And a list only has one dimension, the length. That’s it. But now we have this NumPy array. And so now, instead of having to loop through each item like we did in our function, you have to loop through each item to operate on it. You can’t operate on the entire list at once. With a NumPy array, we can. We can just multiply every element in that array by 9 over 5 and then add 32. So this is just the formula to convert Celsius to Fahrenheit. And we can apply that to the entire vector, and it will apply that formula to every element at once. So we run that with our timeit magic command.
And you see it comes back, and it’s much faster, right? Only eight microseconds, so much, much faster. It’s maybe about 25 times faster when you use a NumPy array. Now, this may not seem - it’s still very fast, right? This was still very fast. But what if you’re not just doing one list of 1,000, but what if you’re doing 1,000 lists for 1,000 points on the globe, and you have 10 years of data? So now it’s a lot more data. You do not want to use nested for loops, where you would loop over each location of the 1,000 locations and then each temperature for each location. That would be very bad. We don’t want to do that.
We want to use a NumPy array. This will be much faster.
And then here I’m just running the functions again. So we can print the results, and you can see they’re the same. Now, when you print a list, it prints the commas. NumPy prints a little differently - no commas. And if the decimal is a 0, it just won’t print it. But otherwise, it’s the exact same. All right, so that was a good introduction. I should say it was a motivation for why we want to use NumPy. You can see that it can be much faster. Now, in the next lectures, we’ll learn some of the basics of NumPy. And NumPy, we could spend probably hours on NumPy. It’s a very well-developed Python package, kind of like scikit-learn or pandas.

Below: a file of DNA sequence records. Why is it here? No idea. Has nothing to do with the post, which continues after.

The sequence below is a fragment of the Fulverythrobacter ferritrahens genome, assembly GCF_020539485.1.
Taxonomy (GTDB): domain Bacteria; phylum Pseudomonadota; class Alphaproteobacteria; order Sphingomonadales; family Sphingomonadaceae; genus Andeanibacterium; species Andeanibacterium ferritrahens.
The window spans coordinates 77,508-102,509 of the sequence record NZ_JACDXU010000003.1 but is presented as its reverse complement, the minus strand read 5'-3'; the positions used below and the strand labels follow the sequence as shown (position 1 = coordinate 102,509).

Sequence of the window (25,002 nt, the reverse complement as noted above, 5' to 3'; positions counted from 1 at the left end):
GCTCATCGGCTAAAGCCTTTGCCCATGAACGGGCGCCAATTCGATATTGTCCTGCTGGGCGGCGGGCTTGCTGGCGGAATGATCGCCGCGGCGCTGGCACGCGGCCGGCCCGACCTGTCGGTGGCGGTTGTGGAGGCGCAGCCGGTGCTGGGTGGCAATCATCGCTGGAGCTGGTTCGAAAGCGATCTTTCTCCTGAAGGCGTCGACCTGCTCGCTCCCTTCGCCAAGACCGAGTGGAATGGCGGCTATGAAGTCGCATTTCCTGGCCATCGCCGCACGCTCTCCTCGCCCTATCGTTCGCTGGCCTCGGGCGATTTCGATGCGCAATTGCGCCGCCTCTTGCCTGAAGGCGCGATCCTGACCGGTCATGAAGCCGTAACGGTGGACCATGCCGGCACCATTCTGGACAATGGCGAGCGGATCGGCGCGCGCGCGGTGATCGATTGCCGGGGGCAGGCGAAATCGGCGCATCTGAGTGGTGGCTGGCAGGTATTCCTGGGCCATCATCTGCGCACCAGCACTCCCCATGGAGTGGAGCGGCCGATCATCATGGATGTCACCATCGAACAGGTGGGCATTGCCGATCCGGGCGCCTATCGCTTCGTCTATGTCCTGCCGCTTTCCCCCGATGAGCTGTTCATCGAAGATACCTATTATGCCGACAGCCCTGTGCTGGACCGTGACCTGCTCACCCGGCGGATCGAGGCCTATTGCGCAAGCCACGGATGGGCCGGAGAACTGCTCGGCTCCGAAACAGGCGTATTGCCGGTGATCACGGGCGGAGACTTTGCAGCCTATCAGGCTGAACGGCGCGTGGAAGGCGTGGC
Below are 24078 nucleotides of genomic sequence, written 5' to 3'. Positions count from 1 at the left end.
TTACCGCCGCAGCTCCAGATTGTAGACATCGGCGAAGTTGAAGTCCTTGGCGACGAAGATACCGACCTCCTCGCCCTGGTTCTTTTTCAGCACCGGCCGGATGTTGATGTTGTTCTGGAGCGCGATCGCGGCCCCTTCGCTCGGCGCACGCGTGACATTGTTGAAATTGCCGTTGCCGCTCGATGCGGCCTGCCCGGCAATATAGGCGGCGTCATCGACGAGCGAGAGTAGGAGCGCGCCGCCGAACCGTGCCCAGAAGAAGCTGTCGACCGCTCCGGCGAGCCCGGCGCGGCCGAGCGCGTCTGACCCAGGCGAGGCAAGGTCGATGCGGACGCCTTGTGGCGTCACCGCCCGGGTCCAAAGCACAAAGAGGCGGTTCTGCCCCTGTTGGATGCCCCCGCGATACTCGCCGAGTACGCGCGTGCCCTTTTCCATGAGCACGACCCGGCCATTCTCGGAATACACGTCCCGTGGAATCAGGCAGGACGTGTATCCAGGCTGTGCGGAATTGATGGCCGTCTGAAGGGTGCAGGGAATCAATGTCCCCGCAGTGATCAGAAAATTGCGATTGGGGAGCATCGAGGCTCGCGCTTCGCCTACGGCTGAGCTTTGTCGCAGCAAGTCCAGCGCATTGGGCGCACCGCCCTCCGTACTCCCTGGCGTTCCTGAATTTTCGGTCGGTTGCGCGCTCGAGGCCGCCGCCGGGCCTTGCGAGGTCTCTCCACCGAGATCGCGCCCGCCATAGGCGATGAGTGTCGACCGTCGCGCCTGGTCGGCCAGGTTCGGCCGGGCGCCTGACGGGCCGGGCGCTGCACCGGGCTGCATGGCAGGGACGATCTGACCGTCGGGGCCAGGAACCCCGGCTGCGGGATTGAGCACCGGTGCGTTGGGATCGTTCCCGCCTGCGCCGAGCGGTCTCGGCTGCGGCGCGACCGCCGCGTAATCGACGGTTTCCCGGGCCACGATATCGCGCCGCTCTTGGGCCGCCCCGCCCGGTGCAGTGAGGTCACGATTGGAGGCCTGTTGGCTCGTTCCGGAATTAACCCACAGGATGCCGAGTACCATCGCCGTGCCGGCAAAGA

So we won’t be able to explore it all this week, not even close. But we can explore some of the basics to get you comfortable with the basics, show some examples, and then if you go to, you will find documentation of tutorials. So you can go deeper into NumPy if you think it’d be a good fit for your work. All right, excellent job, and I’ll see you in the next lecture.

Throughout this week you have learned about time and space complexities, the data structures of Python, and the implications for time complexities of algorithms and operations that you can perform on these structures.

Another topic to add to our list for writing faster code is NumPy arrays. The NumPy library provides high-performance arrays and matrices that we can use to dramatically speed up the runtime of our code. NumPy uses underlying compiled code (C/C++) to achieve this.

Processing data in a NumPy array is much faster than processing it in a Python list. If you find yourself processing lists of numbers, you should always ask yourself if you could model it as an array and model the processing steps vector/matrix math.

In this video, we will use an example to learn how NumPy can allow you to run faster code.

If you are interested in learning about the NumPy package in more detail, feel free to explore the NumPy docs and tutorials.

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The file used in this video is Numpy Arrays To The Rescue!.ipynb. Please download this file from the Downloads section below.
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From the examples shown in this step, you got a good idea of why you can use NumPy, and in the next step we will explore some more basics of NumPy.

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Intermediate Python